Clinton So Far: Going in Circles
Jude Wanniski
February 2, 1993


Our friend Steven Greenhouse of The New York Times this morning advises us that the Clinton Administration has rid itself of the "Chicago" economists who supposedly populated the Reagan-Bush administrations for the last dozen years, and replaced them with a bevy of beauties from MIT. John Maynard Keynes has replaced Friedrich von Hayek; Robert Solow has replaced Milton Friedman. Government intervention has replaced "the free market." And so forth.

This is all supposed to be meaningful stuff, but in reality nothing has really changed when it comes to the baton pass from one bunch of academics to another. This is why the Clinton Administration is thus far going in circles on economic policymaking. When you start with the same assumptions, it does not matter whether you were schooled, in the Windy City or along the river Charles. Circumstance and logic get you to the same place. The Bush Administration was thoroughly dominated by demand-side economics, which was the formal training of CEA Chairman Michael Boskin and the informal training of Nick Brady and Dick Darman. There was not a single supply-sider in any subcabinet position with influence on the domestic economy during the four Bush years. Not one. All of the Ph.D. economists at the CEA, Treasury and OMB studied out of the same books that circulate at MIT: In order to "grow the economy" there must be an increase in investment, which requires an increase in savings, which requires a decrease in the budget deficit, which requires an increase in taxes and decrease in spending.

President Clinton is now seemingly trapped in this logic, which, when combined with "political reality," makes it increasingly unlikely he will be able to do what his MIT economists tell him he must do: Raise taxes on the middle class and cut "entitlement" programs such as Social Security. This is all to the good, which is why both the stock market and the bond market are enjoying themselves these days. One trial balloon after another is being shot to pieces as it becomes clear that this Congress is no more eager to raise taxes on the middle class than was the last. A week ago, as rumors swirled of new taxes on energy, pensions and home mortgage deductions, Kevin Phillips fumed in the Los Angeles Times that "The incoming yuppie Democratic Administration is starting to look like it has almost as much sensitivity to Main Street pocketbooks and values as the departing preppie Republican  Administration...Now a new Washington game is afoot -- raising revenue for new programs and deficit reduction. And the middle class, once again, is dumped as an icon and relabeled as a milk cow." Phillips, a favorite of the Establishment wings of both parties for having opposed the supply-siders during every skirmish of the Reagan Revolution, presumably wants to put the income tax rates back to 70% on the rich, to finance a middle-class tax cut.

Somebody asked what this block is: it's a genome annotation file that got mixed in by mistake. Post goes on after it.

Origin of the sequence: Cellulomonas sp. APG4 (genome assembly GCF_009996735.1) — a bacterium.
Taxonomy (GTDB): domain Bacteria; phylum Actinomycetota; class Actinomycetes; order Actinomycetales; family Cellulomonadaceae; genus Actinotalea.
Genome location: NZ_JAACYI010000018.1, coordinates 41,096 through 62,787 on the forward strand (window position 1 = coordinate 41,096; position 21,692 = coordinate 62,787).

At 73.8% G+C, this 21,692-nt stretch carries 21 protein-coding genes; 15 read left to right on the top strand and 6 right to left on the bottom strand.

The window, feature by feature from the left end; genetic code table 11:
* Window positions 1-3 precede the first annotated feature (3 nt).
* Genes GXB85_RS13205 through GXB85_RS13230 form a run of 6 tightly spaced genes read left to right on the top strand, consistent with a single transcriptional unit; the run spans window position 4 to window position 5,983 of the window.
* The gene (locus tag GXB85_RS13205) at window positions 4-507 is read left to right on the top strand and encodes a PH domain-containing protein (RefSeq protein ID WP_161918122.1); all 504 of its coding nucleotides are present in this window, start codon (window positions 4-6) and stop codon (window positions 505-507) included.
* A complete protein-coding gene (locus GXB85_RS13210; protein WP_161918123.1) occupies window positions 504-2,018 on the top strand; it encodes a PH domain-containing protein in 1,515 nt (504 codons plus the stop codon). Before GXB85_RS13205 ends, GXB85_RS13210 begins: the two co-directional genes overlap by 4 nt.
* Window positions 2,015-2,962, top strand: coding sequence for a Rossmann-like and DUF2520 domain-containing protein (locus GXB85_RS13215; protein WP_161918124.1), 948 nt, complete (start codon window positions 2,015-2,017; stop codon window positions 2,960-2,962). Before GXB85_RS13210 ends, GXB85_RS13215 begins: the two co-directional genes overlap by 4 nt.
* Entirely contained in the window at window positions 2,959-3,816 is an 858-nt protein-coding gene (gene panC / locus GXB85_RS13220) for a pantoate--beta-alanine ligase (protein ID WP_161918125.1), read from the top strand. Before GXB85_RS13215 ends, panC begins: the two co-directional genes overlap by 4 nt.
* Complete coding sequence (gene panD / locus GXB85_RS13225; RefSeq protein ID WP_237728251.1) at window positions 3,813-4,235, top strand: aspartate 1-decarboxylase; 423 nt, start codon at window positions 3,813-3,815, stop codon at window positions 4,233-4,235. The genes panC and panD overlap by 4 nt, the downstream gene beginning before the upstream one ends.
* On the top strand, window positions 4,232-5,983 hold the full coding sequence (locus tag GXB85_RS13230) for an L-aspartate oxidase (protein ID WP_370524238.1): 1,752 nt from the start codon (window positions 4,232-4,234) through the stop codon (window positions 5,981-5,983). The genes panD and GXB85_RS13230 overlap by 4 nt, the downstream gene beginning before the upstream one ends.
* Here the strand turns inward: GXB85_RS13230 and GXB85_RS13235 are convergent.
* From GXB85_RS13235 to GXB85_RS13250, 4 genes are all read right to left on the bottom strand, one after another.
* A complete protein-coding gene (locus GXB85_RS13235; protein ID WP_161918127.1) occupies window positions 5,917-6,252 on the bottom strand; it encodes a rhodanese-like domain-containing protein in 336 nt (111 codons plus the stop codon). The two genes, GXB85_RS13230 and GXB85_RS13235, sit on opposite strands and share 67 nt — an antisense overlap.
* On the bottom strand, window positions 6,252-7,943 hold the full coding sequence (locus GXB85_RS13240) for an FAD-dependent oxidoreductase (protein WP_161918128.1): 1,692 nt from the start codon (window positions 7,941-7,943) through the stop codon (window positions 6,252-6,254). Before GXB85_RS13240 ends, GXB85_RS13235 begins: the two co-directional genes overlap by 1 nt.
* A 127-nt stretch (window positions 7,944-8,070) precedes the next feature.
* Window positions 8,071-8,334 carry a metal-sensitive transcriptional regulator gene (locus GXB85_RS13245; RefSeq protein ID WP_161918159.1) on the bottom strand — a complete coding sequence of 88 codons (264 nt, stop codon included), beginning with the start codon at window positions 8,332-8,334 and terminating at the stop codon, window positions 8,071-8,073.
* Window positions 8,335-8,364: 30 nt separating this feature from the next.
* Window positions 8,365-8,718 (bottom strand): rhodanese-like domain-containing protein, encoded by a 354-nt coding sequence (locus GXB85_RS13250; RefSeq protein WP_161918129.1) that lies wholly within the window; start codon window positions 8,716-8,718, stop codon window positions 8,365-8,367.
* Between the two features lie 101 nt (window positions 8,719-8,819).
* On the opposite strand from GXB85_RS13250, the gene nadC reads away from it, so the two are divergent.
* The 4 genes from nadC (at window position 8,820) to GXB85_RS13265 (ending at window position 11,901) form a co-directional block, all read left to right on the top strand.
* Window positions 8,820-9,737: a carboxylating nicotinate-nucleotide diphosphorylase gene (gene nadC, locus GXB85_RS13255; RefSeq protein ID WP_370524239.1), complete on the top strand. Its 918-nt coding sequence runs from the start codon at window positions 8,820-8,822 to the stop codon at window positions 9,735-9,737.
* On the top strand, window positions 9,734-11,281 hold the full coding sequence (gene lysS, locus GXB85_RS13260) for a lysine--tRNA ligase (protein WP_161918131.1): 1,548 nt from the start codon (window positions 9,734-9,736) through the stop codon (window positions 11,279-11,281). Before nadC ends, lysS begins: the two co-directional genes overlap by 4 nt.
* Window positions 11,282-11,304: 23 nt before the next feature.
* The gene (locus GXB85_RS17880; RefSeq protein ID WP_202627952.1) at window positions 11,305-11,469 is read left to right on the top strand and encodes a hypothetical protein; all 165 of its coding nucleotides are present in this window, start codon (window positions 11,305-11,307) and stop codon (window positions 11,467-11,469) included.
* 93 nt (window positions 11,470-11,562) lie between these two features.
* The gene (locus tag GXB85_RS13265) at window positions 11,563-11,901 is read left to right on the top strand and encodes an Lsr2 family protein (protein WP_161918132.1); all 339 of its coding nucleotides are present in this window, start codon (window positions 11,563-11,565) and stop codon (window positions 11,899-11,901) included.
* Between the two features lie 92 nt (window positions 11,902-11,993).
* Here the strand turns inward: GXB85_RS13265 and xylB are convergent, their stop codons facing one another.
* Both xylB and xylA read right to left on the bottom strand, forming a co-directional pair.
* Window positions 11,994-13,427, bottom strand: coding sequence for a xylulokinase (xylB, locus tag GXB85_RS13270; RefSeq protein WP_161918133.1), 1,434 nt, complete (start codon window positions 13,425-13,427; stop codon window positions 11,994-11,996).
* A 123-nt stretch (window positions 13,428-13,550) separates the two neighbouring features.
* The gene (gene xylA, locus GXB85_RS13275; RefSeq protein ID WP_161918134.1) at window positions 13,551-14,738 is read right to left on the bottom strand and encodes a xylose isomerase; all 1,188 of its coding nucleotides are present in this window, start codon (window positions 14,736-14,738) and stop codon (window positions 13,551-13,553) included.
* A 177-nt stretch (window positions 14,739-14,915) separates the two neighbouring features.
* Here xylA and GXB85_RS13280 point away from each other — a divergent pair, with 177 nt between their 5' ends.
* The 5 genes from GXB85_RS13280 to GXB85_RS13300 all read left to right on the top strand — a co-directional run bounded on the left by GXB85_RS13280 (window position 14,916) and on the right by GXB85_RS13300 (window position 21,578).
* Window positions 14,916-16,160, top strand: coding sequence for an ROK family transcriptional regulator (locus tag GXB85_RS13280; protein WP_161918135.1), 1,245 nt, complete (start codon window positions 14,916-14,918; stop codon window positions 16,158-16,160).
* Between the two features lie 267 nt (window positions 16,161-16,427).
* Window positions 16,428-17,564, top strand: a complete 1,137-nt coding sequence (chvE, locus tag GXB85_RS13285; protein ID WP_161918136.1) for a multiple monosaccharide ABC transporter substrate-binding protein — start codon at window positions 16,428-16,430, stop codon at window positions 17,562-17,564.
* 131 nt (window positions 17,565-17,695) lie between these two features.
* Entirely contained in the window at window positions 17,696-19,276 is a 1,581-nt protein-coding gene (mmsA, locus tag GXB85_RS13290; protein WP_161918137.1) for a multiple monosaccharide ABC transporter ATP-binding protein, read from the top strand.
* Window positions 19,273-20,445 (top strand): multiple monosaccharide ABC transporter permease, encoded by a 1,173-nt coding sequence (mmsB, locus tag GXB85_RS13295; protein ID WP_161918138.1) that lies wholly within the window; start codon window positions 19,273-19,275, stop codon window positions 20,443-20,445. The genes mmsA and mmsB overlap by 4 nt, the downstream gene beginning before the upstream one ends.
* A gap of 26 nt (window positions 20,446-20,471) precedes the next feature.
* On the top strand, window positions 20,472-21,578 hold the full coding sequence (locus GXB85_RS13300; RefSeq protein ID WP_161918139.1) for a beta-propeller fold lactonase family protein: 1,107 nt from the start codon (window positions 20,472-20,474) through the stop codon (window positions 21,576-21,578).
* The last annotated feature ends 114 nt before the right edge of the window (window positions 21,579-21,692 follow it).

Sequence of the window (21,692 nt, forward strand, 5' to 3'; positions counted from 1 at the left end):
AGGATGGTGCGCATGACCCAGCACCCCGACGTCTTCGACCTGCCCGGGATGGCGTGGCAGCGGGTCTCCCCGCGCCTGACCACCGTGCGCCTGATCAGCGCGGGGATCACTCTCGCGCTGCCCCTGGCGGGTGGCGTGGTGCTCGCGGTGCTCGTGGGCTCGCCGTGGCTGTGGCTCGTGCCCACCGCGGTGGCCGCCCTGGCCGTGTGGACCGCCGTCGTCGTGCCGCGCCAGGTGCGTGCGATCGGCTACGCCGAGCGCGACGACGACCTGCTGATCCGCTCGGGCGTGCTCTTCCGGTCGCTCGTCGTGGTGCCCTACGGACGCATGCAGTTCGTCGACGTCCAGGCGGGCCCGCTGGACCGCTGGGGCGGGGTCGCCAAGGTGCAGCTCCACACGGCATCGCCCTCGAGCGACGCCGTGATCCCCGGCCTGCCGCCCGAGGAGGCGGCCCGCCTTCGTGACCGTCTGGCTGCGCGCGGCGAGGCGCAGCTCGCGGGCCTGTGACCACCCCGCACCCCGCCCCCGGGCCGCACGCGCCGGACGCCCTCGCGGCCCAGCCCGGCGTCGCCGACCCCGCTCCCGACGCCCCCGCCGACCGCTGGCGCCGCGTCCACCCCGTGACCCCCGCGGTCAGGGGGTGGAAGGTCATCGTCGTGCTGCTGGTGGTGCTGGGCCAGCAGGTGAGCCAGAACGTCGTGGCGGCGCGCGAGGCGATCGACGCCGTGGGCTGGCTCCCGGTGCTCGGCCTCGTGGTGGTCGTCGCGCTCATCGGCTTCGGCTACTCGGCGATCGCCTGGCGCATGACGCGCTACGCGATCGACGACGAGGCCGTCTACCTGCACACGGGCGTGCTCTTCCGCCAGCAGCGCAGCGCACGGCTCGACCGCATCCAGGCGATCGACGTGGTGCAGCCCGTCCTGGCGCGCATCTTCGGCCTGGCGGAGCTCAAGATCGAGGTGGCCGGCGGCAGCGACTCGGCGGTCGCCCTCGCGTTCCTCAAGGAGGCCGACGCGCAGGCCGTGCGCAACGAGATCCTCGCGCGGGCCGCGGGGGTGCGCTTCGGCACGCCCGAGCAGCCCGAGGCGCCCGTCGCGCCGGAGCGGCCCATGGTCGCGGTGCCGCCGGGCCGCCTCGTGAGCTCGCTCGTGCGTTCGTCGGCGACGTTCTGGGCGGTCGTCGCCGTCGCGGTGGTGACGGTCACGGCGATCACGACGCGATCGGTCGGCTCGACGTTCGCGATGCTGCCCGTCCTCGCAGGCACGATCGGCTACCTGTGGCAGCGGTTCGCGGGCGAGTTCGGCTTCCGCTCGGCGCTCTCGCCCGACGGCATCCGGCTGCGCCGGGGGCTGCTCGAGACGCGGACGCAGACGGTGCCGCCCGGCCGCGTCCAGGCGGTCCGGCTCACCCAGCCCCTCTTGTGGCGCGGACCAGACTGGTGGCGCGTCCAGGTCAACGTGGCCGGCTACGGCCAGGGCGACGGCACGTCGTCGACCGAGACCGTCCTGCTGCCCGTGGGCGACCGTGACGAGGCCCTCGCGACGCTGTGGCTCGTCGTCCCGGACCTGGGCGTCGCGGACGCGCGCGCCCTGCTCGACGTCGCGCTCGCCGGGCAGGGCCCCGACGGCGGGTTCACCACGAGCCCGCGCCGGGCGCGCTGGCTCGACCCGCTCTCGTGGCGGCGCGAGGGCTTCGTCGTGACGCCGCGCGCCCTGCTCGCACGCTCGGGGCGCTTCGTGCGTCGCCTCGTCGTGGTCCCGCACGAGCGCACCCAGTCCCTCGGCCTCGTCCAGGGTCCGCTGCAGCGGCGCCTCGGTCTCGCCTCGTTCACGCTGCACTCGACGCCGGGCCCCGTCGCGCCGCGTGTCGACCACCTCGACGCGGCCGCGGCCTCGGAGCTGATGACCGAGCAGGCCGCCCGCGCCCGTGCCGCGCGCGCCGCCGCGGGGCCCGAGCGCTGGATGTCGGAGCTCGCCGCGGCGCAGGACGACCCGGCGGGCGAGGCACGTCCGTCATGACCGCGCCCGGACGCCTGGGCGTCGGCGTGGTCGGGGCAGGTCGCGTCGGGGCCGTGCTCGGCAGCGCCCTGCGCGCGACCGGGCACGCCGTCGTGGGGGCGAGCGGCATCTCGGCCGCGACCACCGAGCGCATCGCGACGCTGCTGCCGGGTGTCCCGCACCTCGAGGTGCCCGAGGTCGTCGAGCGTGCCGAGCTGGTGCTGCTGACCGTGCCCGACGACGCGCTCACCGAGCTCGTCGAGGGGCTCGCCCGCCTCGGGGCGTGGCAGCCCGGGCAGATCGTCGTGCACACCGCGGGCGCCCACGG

Two important liberal thinkers of the "soft left," Michael Kinsley of The New Republic and Senator Bill Bradley of New Jersey, seemed terribly distressed last night on the CNN "Crossfire" show. The new chairman of the Senate Finance Committee, Pat Moynihan, for goodness sakes, is not showing any enthusiasm at all for taxing the "entitlements" of Social Security recipients. Indeed, Senator Moynihan actually objects to calling Social Security payments "entitlements." He points out that this year, for the first time, new recipients will be receiving less than they paid into the system on an actuarial basis -- and that the trust fund will run a $60 billion surplus this year. Moynihan, the most growth-oriented of all Democrats, two years ago proposed cutting SSI tax rates! He was only a nuisance, then, to the Hooverian cabal that included the congressional leaders of both parties and the Bush Administration. Now he has the gavel, which makes him something more than a nuisance. While some of the yuppies in the Clinton White House think they can roll over Moynihan with their MIT degrees (according to Time magazine), Wall Street knows better.